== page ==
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Senegal’s ex-finance minister becomes first African to head World Bank’s private sector unit

LONDON, (The Southern African Times) – The International Finance Corporation, the private sector arm of the World Bank, has appointed Makhtar Diop, a Senegalese former finance minister, as its managing director — the first time someone from Africa has headed the Washington-based institution. 

The appointment of Diop, currently the bank’s vice-president for infrastructure, follows that of Nigeria’s Ngozi Okonjo-Iweala as director-general of the World Trade Organization, completing a good month for African international diplomacy. The job of IFC chief has traditionally gone to a European.

David Malpass, president of the World Bank, described Diop as having “deep development and finance experience” in both the public and private sectors. “We need business climates and thriving businesses that attract investment, create jobs and foster the scaling up of low carbon electricity and transportation,” he said.

Malpass was keen to appoint an African, according to people who know his thinking. Diop, already at the bank, is thought to have beaten outside candidates, including at least one African woman, people familiar with the process said.

Although the IFC invests in private companies, in the past decade it has more explicitly championed development goals, such as supporting sustainable agriculture, health and education.

The bank said Diop would push its strategy of “creating markets and mobilising private capital at significant scale” to further these aims. He would lead the IFC’s efforts to increase investments in businesses promoting green development and gender equality as well as in fragile and conflict-affected countries including Afghanistan, Syria and Somalia, it said.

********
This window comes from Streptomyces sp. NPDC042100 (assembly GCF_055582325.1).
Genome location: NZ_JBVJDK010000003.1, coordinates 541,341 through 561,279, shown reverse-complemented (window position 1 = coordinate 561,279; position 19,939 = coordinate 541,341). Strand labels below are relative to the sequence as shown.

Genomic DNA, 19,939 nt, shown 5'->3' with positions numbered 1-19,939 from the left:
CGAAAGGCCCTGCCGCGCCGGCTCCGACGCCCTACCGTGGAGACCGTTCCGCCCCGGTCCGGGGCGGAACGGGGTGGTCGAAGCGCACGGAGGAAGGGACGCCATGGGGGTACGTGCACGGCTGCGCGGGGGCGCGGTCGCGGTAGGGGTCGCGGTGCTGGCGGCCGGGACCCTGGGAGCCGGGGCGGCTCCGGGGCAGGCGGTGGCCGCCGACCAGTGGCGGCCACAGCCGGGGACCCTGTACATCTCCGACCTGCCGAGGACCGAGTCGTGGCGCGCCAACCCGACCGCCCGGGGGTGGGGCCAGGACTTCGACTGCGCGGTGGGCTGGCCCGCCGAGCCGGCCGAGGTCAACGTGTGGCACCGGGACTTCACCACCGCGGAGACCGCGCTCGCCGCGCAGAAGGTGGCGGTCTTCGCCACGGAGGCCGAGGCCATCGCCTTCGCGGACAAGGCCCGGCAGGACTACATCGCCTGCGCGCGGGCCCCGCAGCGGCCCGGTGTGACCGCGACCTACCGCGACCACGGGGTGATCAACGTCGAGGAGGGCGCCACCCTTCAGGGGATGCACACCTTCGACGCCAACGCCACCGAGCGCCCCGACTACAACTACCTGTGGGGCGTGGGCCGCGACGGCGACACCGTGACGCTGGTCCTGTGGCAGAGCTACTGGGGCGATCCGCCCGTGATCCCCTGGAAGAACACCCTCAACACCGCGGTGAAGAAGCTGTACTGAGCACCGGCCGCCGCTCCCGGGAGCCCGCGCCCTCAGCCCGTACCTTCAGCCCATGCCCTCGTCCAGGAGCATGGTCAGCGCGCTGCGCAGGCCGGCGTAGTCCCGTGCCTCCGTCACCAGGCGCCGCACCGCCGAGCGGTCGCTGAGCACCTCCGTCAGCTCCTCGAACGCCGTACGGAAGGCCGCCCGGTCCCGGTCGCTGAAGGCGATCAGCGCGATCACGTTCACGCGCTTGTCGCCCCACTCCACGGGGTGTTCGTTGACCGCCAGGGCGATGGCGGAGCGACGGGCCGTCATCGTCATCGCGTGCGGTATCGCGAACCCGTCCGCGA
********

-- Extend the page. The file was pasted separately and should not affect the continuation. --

Donald Kaberuka, former president of the African Development Bank, welcomed the appointment, saying the IFC had become far more involved in Africa since the turn of the century. Since 1995, it has quintupled its exposure to the continent from about 5 per cent of total loans to nearly 25 per cent.

 

“The IFC has done quite well in Africa, but in the post-Covid world it will need to shift gear,” Kaberuka said, adding that it should play a lead role in catalysing a business recovery. “The IDA [International Development Association] soft arm of the World Bank has to be replenished every four years but the IFC brings in the leveraging power with private capital markets and with de-risking instruments,” he said. 

The IFC often acts as an anchor investor in so-called blended finance investments, providing a degree of reassurance that helps projects and business attract private capital. 

The bank said that under Diop the IFC would aim to get involved earlier in the project development cycle. It has sometimes attracted criticism for funding projects belonging to well-established businesses in sectors such as hotels, rather than supporting investments that would otherwise struggle to attract funding. 

Aubrey Hruby, senior fellow at the Atlantic Council, said African nations had long constituted the largest voting block in many international institutions, but had rarely won leadership positions. “It is great to see this finally being reversed,” she added.

Diop was previously the World Bank’s vice-president for Africa and country director for Brazil, as well as for Kenya, Eritrea and Somalia.

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